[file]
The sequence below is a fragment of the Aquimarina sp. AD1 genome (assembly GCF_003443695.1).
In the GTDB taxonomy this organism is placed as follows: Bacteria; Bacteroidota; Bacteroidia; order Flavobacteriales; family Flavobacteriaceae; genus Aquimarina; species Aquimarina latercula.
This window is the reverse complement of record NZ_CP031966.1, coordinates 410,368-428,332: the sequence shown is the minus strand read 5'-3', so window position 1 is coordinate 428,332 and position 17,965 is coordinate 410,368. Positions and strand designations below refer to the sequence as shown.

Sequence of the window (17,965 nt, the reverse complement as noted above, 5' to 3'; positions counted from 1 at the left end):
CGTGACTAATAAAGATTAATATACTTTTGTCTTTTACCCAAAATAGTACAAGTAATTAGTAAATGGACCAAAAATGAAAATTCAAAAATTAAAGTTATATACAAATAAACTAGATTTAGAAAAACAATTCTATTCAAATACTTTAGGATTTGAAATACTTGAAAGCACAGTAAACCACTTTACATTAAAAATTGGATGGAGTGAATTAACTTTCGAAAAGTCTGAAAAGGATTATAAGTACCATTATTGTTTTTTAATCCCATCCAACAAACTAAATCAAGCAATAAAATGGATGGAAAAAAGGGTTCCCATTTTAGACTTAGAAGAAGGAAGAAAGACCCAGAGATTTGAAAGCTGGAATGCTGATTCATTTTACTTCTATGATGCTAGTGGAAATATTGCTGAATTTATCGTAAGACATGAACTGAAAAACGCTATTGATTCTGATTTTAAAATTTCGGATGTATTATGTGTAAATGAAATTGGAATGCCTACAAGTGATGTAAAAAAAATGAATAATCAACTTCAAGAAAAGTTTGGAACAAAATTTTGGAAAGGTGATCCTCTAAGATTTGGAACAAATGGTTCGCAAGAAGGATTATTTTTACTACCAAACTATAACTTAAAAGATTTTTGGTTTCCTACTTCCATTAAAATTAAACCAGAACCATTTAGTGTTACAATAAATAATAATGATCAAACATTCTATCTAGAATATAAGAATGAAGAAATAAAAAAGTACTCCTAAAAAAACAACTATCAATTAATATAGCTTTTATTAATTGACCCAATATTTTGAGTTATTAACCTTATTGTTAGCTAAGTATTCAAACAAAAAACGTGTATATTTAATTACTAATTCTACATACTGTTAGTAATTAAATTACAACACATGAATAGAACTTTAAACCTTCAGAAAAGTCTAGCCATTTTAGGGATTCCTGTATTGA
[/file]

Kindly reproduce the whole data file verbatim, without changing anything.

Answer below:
The sequence below is a fragment of the Aquimarina sp. AD1 genome (assembly GCF_003443695.1).
In the GTDB taxonomy this organism is placed as follows: Bacteria; Bacteroidota; Bacteroidia; order Flavobacteriales; family Flavobacteriaceae; genus Aquimarina; species Aquimarina latercula.
This window is the reverse complement of record NZ_CP031966.1, coordinates 410,368-428,332: the sequence shown is the minus strand read 5'-3', so window position 1 is coordinate 428,332 and position 17,965 is coordinate 410,368. Positions and strand designations below refer to the sequence as shown.

Sequence of the window (17,965 nt, the reverse complement as noted above, 5' to 3'; positions counted from 1 at the left end):
CGTGACTAATAAAGATTAATATACTTTTGTCTTTTACCCAAAATAGTACAAGTAATTAGTAAATGGACCAAAAATGAAAATTCAAAAATTAAAGTTATATACAAATAAACTAGATTTAGAAAAACAATTCTATTCAAATACTTTAGGATTTGAAATACTTGAAAGCACAGTAAACCACTTTACATTAAAAATTGGATGGAGTGAATTAACTTTCGAAAAGTCTGAAAAGGATTATAAGTACCATTATTGTTTTTTAATCCCATCCAACAAACTAAATCAAGCAATAAAATGGATGGAAAAAAGGGTTCCCATTTTAGACTTAGAAGAAGGAAGAAAGACCCAGAGATTTGAAAGCTGGAATGCTGATTCATTTTACTTCTATGATGCTAGTGGAAATATTGCTGAATTTATCGTAAGACATGAACTGAAAAACGCTATTGATTCTGATTTTAAAATTTCGGATGTATTATGTGTAAATGAAATTGGAATGCCTACAAGTGATGTAAAAAAAATGAATAATCAACTTCAAGAAAAGTTTGGAACAAAATTTTGGAAAGGTGATCCTCTAAGATTTGGAACAAATGGTTCGCAAGAAGGATTATTTTTACTACCAAACTATAACTTAAAAGATTTTTGGTTTCCTACTTCCATTAAAATTAAACCAGAACCATTTAGTGTTACAATAAATAATAATGATCAAACATTCTATCTAGAATATAAGAATGAAGAAATAAAAAAGTACTCCTAAAAAAACAACTATCAATTAATATAGCTTTTATTAATTGACCCAATATTTTGAGTTATTAACCTTATTGTTAGCTAAGTATTCAAACAAAAAACGTGTATATTTAATTACTAATTCTACATACTGTTAGTAATTAAATTACAACACATGAATAGAACTTTAAACCTTCAGAAAAGTCTAGCCATTTTAGGGATTCCTGTATTGA